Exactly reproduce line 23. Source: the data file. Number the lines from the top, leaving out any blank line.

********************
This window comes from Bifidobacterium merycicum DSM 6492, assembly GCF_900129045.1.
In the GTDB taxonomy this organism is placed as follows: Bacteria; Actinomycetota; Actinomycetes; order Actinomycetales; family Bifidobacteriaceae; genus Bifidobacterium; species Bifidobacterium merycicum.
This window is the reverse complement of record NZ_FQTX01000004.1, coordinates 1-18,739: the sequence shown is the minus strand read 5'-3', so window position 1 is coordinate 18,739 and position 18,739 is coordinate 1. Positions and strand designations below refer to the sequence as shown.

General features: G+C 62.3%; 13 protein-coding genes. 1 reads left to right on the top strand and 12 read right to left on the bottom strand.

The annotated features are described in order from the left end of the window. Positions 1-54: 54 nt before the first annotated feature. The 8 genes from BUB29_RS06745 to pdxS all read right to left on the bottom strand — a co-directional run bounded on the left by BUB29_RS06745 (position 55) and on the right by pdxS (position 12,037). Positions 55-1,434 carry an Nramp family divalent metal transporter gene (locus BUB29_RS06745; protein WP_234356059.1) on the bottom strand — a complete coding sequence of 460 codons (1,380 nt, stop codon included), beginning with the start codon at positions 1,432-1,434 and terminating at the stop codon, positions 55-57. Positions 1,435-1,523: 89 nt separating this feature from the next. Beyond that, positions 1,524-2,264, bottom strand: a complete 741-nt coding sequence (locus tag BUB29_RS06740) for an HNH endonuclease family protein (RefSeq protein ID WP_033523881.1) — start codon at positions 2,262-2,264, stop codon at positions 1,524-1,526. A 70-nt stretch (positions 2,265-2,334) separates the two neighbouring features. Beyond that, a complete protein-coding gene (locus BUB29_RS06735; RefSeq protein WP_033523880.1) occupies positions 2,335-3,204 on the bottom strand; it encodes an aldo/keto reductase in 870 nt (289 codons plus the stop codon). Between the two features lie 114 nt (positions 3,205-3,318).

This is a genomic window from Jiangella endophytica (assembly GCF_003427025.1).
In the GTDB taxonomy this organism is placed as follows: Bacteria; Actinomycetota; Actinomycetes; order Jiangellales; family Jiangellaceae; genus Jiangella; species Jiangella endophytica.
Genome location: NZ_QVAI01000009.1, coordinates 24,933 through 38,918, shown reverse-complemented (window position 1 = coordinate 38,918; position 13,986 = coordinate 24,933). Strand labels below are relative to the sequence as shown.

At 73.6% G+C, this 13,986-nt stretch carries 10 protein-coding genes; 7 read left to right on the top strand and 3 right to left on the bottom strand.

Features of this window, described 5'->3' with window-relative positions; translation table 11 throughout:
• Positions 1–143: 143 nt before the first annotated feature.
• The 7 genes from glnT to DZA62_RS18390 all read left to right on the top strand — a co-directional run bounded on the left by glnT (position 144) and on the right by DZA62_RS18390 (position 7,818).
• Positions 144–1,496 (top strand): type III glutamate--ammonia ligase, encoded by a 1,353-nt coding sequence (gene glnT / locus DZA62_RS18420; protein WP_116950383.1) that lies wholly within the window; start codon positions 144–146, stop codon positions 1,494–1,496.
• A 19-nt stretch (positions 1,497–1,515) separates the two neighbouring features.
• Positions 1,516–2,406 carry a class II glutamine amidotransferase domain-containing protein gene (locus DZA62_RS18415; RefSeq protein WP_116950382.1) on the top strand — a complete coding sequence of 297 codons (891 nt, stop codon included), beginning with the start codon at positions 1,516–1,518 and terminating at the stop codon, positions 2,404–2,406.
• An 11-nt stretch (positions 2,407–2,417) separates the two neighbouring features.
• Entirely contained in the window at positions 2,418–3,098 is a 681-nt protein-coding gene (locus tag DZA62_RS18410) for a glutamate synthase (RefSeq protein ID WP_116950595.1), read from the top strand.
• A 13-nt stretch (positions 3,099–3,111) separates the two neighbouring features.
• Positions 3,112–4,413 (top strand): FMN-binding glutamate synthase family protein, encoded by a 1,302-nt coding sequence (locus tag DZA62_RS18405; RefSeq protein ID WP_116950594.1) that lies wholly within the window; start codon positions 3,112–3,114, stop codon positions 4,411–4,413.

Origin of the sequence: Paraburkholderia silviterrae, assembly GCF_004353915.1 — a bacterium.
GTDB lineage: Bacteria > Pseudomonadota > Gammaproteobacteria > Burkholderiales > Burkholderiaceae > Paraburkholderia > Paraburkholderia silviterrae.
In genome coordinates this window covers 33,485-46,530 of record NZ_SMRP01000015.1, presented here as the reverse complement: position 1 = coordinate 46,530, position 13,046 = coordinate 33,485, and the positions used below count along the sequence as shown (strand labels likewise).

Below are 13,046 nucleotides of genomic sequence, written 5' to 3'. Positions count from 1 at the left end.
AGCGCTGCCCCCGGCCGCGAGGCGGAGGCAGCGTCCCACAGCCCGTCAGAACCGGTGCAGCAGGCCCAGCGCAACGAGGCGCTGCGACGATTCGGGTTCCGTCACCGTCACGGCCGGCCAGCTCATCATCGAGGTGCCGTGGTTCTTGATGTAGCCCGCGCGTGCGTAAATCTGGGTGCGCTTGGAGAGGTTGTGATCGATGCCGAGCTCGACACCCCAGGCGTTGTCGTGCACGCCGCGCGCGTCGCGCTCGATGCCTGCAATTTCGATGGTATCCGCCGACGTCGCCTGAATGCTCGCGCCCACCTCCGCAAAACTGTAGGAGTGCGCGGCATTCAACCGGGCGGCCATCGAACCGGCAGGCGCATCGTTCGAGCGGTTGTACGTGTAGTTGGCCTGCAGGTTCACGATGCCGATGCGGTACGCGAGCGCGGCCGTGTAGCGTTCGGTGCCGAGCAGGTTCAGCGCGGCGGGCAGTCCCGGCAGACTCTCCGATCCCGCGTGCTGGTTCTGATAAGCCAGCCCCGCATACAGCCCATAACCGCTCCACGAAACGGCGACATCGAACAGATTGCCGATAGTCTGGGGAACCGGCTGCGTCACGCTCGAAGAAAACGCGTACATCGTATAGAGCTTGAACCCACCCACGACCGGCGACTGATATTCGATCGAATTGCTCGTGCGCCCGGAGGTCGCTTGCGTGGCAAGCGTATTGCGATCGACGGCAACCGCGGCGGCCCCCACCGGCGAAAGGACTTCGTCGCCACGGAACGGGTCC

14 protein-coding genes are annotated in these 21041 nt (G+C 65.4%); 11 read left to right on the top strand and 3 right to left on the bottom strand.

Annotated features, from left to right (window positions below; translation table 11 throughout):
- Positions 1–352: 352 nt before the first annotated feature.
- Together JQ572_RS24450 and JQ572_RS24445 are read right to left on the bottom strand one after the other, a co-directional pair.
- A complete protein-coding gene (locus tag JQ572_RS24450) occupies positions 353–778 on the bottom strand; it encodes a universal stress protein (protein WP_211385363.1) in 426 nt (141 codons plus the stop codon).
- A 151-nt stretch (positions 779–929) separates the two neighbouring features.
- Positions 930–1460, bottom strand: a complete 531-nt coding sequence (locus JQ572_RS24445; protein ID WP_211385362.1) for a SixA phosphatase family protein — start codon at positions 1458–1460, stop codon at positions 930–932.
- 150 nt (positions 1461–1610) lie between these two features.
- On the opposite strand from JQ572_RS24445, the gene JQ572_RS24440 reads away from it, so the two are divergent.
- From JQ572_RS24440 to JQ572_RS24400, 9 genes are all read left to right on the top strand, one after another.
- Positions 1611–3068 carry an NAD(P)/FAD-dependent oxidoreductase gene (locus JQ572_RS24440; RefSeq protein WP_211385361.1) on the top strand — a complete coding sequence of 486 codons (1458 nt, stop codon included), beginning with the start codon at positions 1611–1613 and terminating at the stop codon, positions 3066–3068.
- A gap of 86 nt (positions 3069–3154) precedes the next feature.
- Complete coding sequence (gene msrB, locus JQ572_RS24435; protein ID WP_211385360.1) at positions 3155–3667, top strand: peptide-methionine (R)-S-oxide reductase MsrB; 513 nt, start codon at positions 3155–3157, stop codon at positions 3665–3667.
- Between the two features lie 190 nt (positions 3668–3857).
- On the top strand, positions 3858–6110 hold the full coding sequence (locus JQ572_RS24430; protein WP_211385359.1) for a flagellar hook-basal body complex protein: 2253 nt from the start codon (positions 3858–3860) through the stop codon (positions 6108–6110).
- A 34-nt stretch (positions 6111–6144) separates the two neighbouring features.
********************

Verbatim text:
Below are 13,046 nucleotides of genomic sequence, written 5' to 3'. Positions count from 1 at the left end.